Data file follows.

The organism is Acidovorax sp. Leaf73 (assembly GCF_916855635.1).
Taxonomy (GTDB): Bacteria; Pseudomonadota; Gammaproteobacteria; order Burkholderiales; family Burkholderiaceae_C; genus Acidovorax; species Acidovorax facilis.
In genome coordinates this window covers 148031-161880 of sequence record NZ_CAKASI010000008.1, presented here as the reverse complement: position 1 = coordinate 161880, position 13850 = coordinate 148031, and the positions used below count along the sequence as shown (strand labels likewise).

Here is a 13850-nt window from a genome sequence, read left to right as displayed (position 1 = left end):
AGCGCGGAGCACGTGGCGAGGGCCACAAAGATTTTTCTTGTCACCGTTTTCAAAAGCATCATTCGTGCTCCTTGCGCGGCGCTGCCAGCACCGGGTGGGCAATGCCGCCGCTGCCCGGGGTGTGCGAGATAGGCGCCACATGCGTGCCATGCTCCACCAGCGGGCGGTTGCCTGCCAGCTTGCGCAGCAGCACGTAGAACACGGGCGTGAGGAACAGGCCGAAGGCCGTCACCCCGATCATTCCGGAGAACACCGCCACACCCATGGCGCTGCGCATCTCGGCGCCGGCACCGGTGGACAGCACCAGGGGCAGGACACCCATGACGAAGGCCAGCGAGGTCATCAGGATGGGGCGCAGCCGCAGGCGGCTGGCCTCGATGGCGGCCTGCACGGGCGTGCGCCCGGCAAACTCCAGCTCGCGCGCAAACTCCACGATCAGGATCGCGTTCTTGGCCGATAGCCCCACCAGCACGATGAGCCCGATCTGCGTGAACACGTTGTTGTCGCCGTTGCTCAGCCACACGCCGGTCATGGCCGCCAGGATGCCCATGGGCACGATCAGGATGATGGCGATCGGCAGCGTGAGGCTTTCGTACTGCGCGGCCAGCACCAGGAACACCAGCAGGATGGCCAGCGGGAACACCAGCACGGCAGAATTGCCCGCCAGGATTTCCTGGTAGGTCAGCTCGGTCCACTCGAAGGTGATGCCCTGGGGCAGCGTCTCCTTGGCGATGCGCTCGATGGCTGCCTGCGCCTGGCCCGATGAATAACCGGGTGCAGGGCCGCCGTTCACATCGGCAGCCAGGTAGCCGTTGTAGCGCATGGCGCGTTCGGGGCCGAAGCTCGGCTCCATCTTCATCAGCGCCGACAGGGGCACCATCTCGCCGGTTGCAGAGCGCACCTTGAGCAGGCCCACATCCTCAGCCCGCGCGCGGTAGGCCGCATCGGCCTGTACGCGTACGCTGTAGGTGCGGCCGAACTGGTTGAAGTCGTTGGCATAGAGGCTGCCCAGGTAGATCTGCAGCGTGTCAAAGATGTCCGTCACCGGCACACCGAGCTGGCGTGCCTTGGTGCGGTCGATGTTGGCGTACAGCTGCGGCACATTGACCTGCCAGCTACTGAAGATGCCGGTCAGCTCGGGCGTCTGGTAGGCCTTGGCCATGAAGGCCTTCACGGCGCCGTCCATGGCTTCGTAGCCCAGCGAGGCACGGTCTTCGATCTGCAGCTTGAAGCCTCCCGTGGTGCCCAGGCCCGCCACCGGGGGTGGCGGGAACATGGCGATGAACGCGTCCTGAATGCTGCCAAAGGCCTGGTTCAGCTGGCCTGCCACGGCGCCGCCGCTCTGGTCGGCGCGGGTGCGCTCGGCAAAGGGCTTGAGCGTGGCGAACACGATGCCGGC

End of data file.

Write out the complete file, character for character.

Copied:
The organism is Acidovorax sp. Leaf73 (assembly GCF_916855635.1).
Taxonomy (GTDB): Bacteria; Pseudomonadota; Gammaproteobacteria; order Burkholderiales; family Burkholderiaceae_C; genus Acidovorax; species Acidovorax facilis.
In genome coordinates this window covers 148031-161880 of sequence record NZ_CAKASI010000008.1, presented here as the reverse complement: position 1 = coordinate 161880, position 13850 = coordinate 148031, and the positions used below count along the sequence as shown (strand labels likewise).

Here is a 13850-nt window from a genome sequence, read left to right as displayed (position 1 = left end):
AGCGCGGAGCACGTGGCGAGGGCCACAAAGATTTTTCTTGTCACCGTTTTCAAAAGCATCATTCGTGCTCCTTGCGCGGCGCTGCCAGCACCGGGTGGGCAATGCCGCCGCTGCCCGGGGTGTGCGAGATAGGCGCCACATGCGTGCCATGCTCCACCAGCGGGCGGTTGCCTGCCAGCTTGCGCAGCAGCACGTAGAACACGGGCGTGAGGAACAGGCCGAAGGCCGTCACCCCGATCATTCCGGAGAACACCGCCACACCCATGGCGCTGCGCATCTCGGCGCCGGCACCGGTGGACAGCACCAGGGGCAGGACACCCATGACGAAGGCCAGCGAGGTCATCAGGATGGGGCGCAGCCGCAGGCGGCTGGCCTCGATGGCGGCCTGCACGGGCGTGCGCCCGGCAAACTCCAGCTCGCGCGCAAACTCCACGATCAGGATCGCGTTCTTGGCCGATAGCCCCACCAGCACGATGAGCCCGATCTGCGTGAACACGTTGTTGTCGCCGTTGCTCAGCCACACGCCGGTCATGGCCGCCAGGATGCCCATGGGCACGATCAGGATGATGGCGATCGGCAGCGTGAGGCTTTCGTACTGCGCGGCCAGCACCAGGAACACCAGCAGGATGGCCAGCGGGAACACCAGCACGGCAGAATTGCCCGCCAGGATTTCCTGGTAGGTCAGCTCGGTCCACTCGAAGGTGATGCCCTGGGGCAGCGTCTCCTTGGCGATGCGCTCGATGGCTGCCTGCGCCTGGCCCGATGAATAACCGGGTGCAGGGCCGCCGTTCACATCGGCAGCCAGGTAGCCGTTGTAGCGCATGGCGCGTTCGGGGCCGAAGCTCGGCTCCATCTTCATCAGCGCCGACAGGGGCACCATCTCGCCGGTTGCAGAGCGCACCTTGAGCAGGCCCACATCCTCAGCCCGCGCGCGGTAGGCCGCATCGGCCTGTACGCGTACGCTGTAGGTGCGGCCGAACTGGTTGAAGTCGTTGGCATAGAGGCTGCCCAGGTAGATCTGCAGCGTGTCAAAGATGTCCGTCACCGGCACACCGAGCTGGCGTGCCTTGGTGCGGTCGATGTTGGCGTACAGCTGCGGCACATTGACCTGCCAGCTACTGAAGATGCCGGTCAGCTCGGGCGTCTGGTAGGCCTTGGCCATGAAGGCCTTCACGGCGCCGTCCATGGCTTCGTAGCCCAGCGAGGCACGGTCTTCGATCTGCAGCTTGAAGCCTCCCGTGGTGCCCAGGCCCGCCACCGGGGGTGGCGGGAACATGGCGATGAACGCGTCCTGAATGCTGCCAAAGGCCTGGTTCAGCTGGCCTGCCACGGCGCCGCCGCTCTGGTCGGCGCGGGTGCGCTCGGCAAAGGGCTTGAGCGTGGCGAACACGATGCCGGC